Amish holmes county fall

Fall Getaways in Ohio: Weekend

If you have a full weekend to explore, these destinations will bring you up close to fall color and autumn fun. 


Amish Country
, Holmes County
Get a hearty dose of fall color and autumn flavors by exploring Ohio’s largest Amish community. 

Ohio’s Amish population is spread out, with communities spanning from Adams County in the southwest corner of our state to Geauga and Trumbull counties in the northeast. But if you’re looking to fill a weekend, look toward Holmes County and the surrounding area, which offer a wealth of autumn outings, including these three fall favorites.

Drive the Amish Country Byway: There are myriad ways to enjoy leaf-peeping season, but taking a country road through the heart of Ohio’s Amish Country is an inimitable classic. State Route 557, part of the scenic Amish Country Byway, a collection of 160 miles of roads that traverse the countryside, is exemplary of the region’s charm. It even leads to a village of the same name. “Charm is a beautiful little Amish town,” says Shasta Mast, executive director of the Holmes County Chamber of Commerce and Tourism Bureau. Nearby, traditional Swiss restaurant Chalet in the Valley satisfies hearty appetites, and visitors can stock up on savory blocks or wheels at Guggisberg Cheese before cruising through the panorama. “It’s rolling hills, lots of farmland,” adds Mast. “You’ll come around a corner or up over a hill and all of a sudden, you can see forever.”

Visit Breitenbach Wine Cellars: Autumn is known as crush season at Breitenbach Wine Cellars, a time of year when the winery presses the grapes grown on its 300-acre property. It’s a process that is done right in front of the winery’s visitors. “We do all that outside so people can watch,” explains Jennifer Kohler, a member of the family-owned vineyard’s second generation. Travelers can nosh wood-fired pizzas and sip the fruits of previous years’ labors on a patio overlooking Breitenbach’s vines and surrounding woodlands, which both promise a display of color as October presses on. “Our grapevines in particular are very beautiful in the fall,” says Kohler. “They change color almost as beautifully as maple trees. … Ours are a dark golden color. Sometimes they get a really dark red.” 5934 Old Route 39 NW, Dover 44622, 330/343-3603,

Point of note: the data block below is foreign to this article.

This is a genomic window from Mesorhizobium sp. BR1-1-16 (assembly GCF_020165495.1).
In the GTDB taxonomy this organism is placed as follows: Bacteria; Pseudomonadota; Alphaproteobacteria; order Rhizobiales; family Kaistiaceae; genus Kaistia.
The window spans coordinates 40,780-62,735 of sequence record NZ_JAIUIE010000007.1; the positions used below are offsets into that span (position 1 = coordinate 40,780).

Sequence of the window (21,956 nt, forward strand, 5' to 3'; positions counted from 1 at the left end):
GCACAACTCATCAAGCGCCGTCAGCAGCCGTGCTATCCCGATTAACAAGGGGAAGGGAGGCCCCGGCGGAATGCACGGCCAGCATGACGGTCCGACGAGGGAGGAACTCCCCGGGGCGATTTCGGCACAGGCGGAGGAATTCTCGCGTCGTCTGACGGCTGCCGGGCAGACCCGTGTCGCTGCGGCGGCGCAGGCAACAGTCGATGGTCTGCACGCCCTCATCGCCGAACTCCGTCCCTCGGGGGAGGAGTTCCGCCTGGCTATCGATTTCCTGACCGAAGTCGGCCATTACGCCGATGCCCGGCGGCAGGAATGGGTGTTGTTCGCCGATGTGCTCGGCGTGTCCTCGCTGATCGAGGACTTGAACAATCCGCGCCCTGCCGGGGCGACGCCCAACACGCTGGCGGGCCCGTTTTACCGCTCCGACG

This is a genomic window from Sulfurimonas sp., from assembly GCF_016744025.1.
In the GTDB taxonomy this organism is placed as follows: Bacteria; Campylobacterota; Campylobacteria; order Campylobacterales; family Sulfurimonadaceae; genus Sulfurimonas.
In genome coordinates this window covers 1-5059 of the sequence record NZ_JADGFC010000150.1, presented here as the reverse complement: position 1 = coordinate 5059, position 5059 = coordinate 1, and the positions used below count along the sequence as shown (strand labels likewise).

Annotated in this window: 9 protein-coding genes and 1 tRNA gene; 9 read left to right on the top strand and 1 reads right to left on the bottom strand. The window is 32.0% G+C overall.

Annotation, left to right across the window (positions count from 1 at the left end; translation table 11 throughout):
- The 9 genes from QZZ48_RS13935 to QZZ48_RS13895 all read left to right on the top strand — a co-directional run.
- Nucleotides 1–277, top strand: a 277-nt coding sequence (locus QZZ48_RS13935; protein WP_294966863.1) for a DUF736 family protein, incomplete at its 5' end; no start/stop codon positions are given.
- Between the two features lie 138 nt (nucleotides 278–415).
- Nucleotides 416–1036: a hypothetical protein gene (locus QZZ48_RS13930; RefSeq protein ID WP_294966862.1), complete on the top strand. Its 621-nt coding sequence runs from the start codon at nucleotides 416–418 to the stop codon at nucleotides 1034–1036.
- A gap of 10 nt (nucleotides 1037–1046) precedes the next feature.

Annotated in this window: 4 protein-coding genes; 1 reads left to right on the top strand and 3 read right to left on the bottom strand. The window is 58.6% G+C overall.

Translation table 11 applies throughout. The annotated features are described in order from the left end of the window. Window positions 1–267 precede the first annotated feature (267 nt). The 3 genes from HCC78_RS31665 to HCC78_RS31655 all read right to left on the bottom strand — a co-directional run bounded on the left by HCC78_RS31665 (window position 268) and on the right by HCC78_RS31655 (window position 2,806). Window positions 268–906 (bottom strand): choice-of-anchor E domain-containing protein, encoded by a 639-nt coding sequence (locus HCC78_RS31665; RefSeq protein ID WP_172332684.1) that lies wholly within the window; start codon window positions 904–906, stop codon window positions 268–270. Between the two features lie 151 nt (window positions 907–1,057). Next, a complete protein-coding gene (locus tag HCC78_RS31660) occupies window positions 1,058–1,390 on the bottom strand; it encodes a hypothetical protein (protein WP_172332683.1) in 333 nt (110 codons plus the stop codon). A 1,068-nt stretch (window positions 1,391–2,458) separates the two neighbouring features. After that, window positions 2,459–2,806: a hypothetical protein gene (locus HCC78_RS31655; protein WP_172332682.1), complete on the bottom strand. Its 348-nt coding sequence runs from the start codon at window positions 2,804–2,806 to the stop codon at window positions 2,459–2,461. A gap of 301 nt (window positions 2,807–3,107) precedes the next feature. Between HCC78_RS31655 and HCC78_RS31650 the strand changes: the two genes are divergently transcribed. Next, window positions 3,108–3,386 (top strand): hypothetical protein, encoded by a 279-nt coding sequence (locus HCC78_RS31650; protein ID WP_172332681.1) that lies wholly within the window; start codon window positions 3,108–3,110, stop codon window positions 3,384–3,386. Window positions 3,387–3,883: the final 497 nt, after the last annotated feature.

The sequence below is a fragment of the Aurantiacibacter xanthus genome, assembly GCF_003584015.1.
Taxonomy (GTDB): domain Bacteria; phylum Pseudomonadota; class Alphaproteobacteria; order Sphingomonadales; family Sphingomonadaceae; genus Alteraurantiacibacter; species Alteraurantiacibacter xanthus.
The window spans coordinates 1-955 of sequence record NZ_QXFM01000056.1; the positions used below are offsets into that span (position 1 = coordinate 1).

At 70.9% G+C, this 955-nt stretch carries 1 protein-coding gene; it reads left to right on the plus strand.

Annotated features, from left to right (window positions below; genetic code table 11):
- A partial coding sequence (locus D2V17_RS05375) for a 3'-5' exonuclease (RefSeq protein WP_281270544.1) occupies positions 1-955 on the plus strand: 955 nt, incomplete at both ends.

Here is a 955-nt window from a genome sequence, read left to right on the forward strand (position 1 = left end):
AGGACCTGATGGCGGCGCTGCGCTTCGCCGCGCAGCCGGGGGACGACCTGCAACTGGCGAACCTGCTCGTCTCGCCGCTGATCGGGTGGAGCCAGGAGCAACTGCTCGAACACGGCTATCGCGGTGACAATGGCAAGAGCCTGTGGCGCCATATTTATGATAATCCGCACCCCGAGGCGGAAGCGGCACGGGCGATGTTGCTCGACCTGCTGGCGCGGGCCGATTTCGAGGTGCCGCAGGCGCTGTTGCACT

Explore Yoder’s Amish Home: This historic homestead opens to the public each April, offering house tours, buggy rides and baked goods. But the best time to visit might be in October, when Trent Yoder lights the fire beneath a giant copper kettle every day beginning at 10 a.m., filling the air with the scent of simmering apple butter. “We make an applesauce, and then we put it in the kettle and cook it down,” he says. “Once it’s cooked down, we start jarring it up.” Visitors are even welcome to take a stir before exploring the farm’s other goodies. “We bake bread, cookies, and then they can buy jams, and then of course the traditional peanut butter spread,” says Yoder. 6050 St. Rte. 515, Millersburg 44654, 330/893-2541,

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The Mohicans’ Treehouses, Glenmont
As autumn hits its peak, where else would you want to be but among the treetops? 

Tucked away in the forests of Knox County, you’ll find a village of treehouses that guests from as far away as California are flying across the country to experience. Owner Kevin Mooney offers eight beautiful and environmentally conscious, Amish-built treehouses at The Mohicans and they’re perfect for a fall getaway.

“There’s no other treehouse village this big within 1,000 miles,” says Mooney, who recently finished construction on the El Castillo, a new treehouse with floor-to-ceiling glass walls, cherry ceilings and a black walnut spiral staircase.